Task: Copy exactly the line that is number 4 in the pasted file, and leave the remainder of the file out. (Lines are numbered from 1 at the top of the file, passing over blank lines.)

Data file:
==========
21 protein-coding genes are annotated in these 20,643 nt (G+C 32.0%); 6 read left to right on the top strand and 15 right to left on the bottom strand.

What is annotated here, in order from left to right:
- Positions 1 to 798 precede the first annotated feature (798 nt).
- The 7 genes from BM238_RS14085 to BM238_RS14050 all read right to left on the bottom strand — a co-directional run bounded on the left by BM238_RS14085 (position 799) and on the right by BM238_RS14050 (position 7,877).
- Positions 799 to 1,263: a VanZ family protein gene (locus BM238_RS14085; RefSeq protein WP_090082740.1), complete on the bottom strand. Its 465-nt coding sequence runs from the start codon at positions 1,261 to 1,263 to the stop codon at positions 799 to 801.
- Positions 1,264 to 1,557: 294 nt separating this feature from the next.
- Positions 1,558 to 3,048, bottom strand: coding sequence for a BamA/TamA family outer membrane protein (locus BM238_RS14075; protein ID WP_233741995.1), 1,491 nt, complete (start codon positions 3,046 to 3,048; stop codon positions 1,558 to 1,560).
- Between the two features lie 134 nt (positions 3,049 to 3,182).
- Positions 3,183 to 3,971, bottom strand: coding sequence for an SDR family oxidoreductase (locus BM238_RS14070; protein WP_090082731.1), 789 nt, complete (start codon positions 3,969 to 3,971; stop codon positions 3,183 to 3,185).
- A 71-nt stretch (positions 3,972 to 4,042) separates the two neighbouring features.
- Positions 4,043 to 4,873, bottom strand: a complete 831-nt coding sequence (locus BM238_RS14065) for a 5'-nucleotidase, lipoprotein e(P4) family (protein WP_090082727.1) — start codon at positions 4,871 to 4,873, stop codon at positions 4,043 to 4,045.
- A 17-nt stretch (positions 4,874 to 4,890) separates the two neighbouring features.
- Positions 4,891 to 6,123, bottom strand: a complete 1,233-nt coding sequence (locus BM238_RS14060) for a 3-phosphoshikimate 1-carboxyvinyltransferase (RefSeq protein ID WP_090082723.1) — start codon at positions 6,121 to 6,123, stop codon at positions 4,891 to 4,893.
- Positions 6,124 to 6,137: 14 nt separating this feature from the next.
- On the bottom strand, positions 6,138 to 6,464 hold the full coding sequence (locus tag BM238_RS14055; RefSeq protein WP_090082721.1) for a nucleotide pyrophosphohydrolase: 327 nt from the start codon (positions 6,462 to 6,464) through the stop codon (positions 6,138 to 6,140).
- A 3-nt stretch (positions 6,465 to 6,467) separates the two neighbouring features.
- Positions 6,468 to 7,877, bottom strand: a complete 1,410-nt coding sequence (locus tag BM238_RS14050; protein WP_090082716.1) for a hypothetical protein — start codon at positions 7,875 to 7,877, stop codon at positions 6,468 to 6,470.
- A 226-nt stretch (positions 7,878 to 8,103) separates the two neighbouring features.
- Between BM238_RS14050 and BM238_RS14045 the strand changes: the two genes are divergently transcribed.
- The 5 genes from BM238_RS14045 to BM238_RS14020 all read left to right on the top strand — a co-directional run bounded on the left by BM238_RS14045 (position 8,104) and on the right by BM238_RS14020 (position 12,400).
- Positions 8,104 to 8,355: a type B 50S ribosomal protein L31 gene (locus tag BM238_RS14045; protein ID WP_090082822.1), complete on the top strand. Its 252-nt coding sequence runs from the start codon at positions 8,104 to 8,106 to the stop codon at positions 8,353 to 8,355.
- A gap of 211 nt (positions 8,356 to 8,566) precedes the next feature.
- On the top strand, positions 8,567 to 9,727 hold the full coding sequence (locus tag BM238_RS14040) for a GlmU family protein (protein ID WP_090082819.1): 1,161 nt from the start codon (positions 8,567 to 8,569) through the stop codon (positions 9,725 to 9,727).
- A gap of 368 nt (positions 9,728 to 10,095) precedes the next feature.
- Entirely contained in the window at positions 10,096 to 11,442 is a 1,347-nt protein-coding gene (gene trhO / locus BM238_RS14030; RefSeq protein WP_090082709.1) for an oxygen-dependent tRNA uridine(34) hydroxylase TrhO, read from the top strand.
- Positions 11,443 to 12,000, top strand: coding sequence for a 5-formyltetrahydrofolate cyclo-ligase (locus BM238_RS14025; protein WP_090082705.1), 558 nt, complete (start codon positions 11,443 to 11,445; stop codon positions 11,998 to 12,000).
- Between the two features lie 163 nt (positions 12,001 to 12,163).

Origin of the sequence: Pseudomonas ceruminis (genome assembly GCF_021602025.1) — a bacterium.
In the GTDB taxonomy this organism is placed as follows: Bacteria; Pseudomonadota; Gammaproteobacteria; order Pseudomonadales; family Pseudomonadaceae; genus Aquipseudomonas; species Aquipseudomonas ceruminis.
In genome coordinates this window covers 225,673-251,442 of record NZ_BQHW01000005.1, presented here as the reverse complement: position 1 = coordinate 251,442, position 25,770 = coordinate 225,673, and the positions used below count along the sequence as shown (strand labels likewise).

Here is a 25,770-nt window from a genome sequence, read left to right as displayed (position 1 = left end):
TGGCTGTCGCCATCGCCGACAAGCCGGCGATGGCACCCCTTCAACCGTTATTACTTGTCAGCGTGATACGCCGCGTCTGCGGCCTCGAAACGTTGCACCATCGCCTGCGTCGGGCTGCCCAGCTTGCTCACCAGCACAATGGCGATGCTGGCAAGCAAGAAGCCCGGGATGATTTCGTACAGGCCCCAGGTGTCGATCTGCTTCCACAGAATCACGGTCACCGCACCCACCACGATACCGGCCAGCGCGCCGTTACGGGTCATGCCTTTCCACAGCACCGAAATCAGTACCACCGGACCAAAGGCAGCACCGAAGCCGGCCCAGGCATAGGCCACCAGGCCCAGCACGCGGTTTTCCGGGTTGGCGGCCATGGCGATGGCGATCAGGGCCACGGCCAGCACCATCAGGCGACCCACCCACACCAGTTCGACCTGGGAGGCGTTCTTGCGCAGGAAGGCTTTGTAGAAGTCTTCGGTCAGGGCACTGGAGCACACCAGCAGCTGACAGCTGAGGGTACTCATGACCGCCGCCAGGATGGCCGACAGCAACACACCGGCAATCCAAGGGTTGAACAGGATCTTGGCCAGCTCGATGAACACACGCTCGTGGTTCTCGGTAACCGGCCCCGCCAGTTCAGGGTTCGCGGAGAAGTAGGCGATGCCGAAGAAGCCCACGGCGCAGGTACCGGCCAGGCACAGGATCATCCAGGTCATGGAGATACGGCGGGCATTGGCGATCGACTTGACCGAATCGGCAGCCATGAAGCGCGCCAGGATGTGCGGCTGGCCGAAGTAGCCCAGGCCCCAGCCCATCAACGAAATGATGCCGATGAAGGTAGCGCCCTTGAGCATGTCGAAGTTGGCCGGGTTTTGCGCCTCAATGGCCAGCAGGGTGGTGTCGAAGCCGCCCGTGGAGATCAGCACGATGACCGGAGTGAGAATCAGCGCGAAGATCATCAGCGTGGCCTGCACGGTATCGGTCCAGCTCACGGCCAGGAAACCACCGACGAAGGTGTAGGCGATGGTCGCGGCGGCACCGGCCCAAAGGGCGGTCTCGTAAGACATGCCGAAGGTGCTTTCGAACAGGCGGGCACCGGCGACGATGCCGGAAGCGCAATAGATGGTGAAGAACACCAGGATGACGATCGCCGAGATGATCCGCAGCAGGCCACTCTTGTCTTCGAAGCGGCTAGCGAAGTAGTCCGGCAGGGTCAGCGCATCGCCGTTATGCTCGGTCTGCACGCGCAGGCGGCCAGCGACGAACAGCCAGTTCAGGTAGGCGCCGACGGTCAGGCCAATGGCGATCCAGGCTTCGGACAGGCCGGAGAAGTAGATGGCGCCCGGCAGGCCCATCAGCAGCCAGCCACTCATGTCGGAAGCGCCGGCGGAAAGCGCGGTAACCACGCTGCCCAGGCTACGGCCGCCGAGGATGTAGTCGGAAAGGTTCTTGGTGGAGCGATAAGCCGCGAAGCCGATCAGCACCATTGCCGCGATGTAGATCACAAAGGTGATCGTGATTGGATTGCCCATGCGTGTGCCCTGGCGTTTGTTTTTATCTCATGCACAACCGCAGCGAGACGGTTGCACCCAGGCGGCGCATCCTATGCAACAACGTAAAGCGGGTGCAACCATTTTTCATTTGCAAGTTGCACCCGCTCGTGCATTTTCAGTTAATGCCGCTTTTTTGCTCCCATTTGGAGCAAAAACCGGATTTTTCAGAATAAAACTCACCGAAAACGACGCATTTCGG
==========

- The 7 genes from BM238_RS14085 to BM238_RS14050 all read right to left on the bottom strand — a co-directional run bounded on the left by BM238_RS14085 (position 799) and on the right by BM238_RS14050 (position 7,877).